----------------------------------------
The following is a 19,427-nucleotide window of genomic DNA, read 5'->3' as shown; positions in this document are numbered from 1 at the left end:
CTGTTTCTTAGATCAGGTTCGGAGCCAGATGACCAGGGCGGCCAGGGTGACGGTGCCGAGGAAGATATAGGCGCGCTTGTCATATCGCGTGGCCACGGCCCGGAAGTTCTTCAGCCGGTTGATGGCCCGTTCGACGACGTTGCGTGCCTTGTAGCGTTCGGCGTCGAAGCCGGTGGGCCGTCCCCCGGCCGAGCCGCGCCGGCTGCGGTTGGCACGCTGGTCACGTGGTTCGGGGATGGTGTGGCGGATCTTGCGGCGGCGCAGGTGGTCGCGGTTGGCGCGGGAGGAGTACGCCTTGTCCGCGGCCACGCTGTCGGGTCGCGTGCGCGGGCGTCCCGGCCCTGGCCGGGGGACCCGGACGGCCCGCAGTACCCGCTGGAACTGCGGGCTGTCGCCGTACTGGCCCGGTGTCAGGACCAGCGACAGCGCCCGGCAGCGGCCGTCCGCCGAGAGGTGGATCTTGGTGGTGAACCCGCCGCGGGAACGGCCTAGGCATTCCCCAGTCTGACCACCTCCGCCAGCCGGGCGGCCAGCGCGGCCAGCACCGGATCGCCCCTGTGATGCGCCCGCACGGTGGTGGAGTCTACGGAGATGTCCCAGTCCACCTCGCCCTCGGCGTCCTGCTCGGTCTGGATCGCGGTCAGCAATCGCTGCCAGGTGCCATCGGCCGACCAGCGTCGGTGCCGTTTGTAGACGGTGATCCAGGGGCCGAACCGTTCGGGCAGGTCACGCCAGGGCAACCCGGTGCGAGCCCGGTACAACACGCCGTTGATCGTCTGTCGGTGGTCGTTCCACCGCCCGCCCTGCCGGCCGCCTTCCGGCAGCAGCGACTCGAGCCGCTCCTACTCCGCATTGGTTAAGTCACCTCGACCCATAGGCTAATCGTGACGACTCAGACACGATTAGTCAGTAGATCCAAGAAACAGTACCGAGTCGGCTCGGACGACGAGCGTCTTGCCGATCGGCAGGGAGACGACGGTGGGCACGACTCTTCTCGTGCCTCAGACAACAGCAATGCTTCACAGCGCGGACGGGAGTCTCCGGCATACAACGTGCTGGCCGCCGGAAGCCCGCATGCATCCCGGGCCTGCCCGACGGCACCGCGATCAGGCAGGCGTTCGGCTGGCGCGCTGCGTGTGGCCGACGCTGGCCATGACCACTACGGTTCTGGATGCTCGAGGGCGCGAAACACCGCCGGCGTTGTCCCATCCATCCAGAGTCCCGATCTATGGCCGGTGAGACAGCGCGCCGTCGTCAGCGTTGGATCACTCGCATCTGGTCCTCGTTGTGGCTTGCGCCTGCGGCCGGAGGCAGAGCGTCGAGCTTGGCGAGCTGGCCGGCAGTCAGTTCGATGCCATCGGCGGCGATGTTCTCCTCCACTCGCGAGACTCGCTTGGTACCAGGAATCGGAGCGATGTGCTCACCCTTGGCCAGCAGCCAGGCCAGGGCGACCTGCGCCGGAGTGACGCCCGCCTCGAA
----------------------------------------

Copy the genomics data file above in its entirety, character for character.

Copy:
The following is a 19,427-nucleotide window of genomic DNA, read 5'->3' as shown; positions in this document are numbered from 1 at the left end:
CTGTTTCTTAGATCAGGTTCGGAGCCAGATGACCAGGGCGGCCAGGGTGACGGTGCCGAGGAAGATATAGGCGCGCTTGTCATATCGCGTGGCCACGGCCCGGAAGTTCTTCAGCCGGTTGATGGCCCGTTCGACGACGTTGCGTGCCTTGTAGCGTTCGGCGTCGAAGCCGGTGGGCCGTCCCCCGGCCGAGCCGCGCCGGCTGCGGTTGGCACGCTGGTCACGTGGTTCGGGGATGGTGTGGCGGATCTTGCGGCGGCGCAGGTGGTCGCGGTTGGCGCGGGAGGAGTACGCCTTGTCCGCGGCCACGCTGTCGGGTCGCGTGCGCGGGCGTCCCGGCCCTGGCCGGGGGACCCGGACGGCCCGCAGTACCCGCTGGAACTGCGGGCTGTCGCCGTACTGGCCCGGTGTCAGGACCAGCGACAGCGCCCGGCAGCGGCCGTCCGCCGAGAGGTGGATCTTGGTGGTGAACCCGCCGCGGGAACGGCCTAGGCATTCCCCAGTCTGACCACCTCCGCCAGCCGGGCGGCCAGCGCGGCCAGCACCGGATCGCCCCTGTGATGCGCCCGCACGGTGGTGGAGTCTACGGAGATGTCCCAGTCCACCTCGCCCTCGGCGTCCTGCTCGGTCTGGATCGCGGTCAGCAATCGCTGCCAGGTGCCATCGGCCGACCAGCGTCGGTGCCGTTTGTAGACGGTGATCCAGGGGCCGAACCGTTCGGGCAGGTCACGCCAGGGCAACCCGGTGCGAGCCCGGTACAACACGCCGTTGATCGTCTGTCGGTGGTCGTTCCACCGCCCGCCCTGCCGGCCGCCTTCCGGCAGCAGCGACTCGAGCCGCTCCTACTCCGCATTGGTTAAGTCACCTCGACCCATAGGCTAATCGTGACGACTCAGACACGATTAGTCAGTAGATCCAAGAAACAGTACCGAGTCGGCTCGGACGACGAGCGTCTTGCCGATCGGCAGGGAGACGACGGTGGGCACGACTCTTCTCGTGCCTCAGACAACAGCAATGCTTCACAGCGCGGACGGGAGTCTCCGGCATACAACGTGCTGGCCGCCGGAAGCCCGCATGCATCCCGGGCCTGCCCGACGGCACCGCGATCAGGCAGGCGTTCGGCTGGCGCGCTGCGTGTGGCCGACGCTGGCCATGACCACTACGGTTCTGGATGCTCGAGGGCGCGAAACACCGCCGGCGTTGTCCCATCCATCCAGAGTCCCGATCTATGGCCGGTGAGACAGCGCGCCGTCGTCAGCGTTGGATCACTCGCATCTGGTCCTCGTTGTGGCTTGCGCCTGCGGCCGGAGGCAGAGCGTCGAGCTTGGCGAGCTGGCCGGCAGTCAGTTCGATGCCATCGGCGGCGATGTTCTCCTCCACTCGCGAGACTCGCTTGGTACCAGGAATCGGAGCGATGTGCTCACCCTTGGCCAGCAGCCAGGCCAGGGCGACCTGCGCCGGAGTGACGCCCGCCTCGAA